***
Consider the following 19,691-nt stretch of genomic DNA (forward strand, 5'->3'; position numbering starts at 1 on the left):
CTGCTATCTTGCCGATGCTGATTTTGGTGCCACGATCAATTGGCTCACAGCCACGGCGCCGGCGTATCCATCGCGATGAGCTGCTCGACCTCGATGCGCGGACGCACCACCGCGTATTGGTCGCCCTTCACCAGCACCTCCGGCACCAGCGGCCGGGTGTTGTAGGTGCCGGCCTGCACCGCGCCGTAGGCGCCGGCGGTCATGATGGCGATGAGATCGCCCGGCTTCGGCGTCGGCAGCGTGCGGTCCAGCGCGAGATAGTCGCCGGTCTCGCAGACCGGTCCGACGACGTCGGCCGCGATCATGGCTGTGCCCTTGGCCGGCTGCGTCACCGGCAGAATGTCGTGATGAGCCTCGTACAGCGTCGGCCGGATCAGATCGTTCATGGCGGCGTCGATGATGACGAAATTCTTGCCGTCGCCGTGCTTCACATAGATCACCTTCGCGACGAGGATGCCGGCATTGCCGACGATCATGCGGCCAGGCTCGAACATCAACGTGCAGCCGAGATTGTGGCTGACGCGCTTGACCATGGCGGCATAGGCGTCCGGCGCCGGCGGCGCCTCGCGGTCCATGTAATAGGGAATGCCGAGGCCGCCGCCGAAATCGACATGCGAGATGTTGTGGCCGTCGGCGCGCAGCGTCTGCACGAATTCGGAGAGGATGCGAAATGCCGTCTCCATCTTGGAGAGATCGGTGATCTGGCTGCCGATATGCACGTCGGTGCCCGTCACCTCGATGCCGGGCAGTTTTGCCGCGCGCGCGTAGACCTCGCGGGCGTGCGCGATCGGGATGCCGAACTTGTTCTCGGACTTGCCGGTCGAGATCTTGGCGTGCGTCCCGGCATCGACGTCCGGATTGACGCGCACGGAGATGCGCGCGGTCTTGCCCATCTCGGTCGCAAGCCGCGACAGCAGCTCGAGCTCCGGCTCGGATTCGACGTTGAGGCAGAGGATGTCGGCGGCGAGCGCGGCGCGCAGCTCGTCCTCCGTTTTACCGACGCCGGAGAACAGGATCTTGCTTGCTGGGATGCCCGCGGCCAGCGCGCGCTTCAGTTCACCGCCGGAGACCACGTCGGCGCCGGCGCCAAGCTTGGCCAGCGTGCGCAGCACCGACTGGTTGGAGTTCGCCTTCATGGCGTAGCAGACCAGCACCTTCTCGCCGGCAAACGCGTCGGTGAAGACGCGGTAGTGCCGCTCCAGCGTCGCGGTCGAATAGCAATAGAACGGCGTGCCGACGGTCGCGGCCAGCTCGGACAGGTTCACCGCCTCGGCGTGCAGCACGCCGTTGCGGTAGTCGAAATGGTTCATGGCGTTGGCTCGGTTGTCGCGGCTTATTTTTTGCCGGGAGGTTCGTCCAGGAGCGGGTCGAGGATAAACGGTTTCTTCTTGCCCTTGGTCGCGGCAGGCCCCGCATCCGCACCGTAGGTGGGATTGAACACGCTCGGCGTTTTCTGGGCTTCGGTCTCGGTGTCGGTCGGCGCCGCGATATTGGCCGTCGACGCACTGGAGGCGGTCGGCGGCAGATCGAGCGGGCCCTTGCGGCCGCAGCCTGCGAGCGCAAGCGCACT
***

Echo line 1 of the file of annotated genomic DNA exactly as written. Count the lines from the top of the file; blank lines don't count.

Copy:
Consider the following 19,691-nt stretch of genomic DNA (forward strand, 5'->3'; position numbering starts at 1 on the left):